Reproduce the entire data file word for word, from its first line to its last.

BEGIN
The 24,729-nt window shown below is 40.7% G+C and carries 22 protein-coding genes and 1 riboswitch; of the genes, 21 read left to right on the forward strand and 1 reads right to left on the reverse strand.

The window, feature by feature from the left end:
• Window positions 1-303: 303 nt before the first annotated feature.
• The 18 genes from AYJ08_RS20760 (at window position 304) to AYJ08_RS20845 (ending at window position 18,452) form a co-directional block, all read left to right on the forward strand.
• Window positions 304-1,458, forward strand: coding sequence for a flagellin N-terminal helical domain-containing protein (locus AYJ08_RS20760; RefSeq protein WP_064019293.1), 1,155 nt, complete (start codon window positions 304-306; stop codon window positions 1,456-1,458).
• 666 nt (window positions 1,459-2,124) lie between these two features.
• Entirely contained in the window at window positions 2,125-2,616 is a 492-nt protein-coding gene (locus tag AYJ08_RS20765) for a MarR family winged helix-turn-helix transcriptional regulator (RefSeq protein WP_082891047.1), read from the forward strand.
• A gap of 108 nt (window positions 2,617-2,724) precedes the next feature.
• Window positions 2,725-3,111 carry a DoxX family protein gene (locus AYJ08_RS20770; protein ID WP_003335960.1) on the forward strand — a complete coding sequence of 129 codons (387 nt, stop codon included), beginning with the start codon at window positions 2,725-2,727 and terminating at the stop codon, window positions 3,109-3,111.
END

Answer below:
The 24,729-nt window shown below is 40.7% G+C and carries 22 protein-coding genes and 1 riboswitch; of the genes, 21 read left to right on the forward strand and 1 reads right to left on the reverse strand.

The window, feature by feature from the left end:
• Window positions 1-303: 303 nt before the first annotated feature.
• The 18 genes from AYJ08_RS20760 (at window position 304) to AYJ08_RS20845 (ending at window position 18,452) form a co-directional block, all read left to right on the forward strand.
• Window positions 304-1,458, forward strand: coding sequence for a flagellin N-terminal helical domain-containing protein (locus AYJ08_RS20760; RefSeq protein WP_064019293.1), 1,155 nt, complete (start codon window positions 304-306; stop codon window positions 1,456-1,458).
• 666 nt (window positions 1,459-2,124) lie between these two features.
• Entirely contained in the window at window positions 2,125-2,616 is a 492-nt protein-coding gene (locus tag AYJ08_RS20765) for a MarR family winged helix-turn-helix transcriptional regulator (RefSeq protein WP_082891047.1), read from the forward strand.
• A gap of 108 nt (window positions 2,617-2,724) precedes the next feature.
• Window positions 2,725-3,111 carry a DoxX family protein gene (locus AYJ08_RS20770; protein ID WP_003335960.1) on the forward strand — a complete coding sequence of 129 codons (387 nt, stop codon included), beginning with the start codon at window positions 2,725-2,727 and terminating at the stop codon, window positions 3,109-3,111.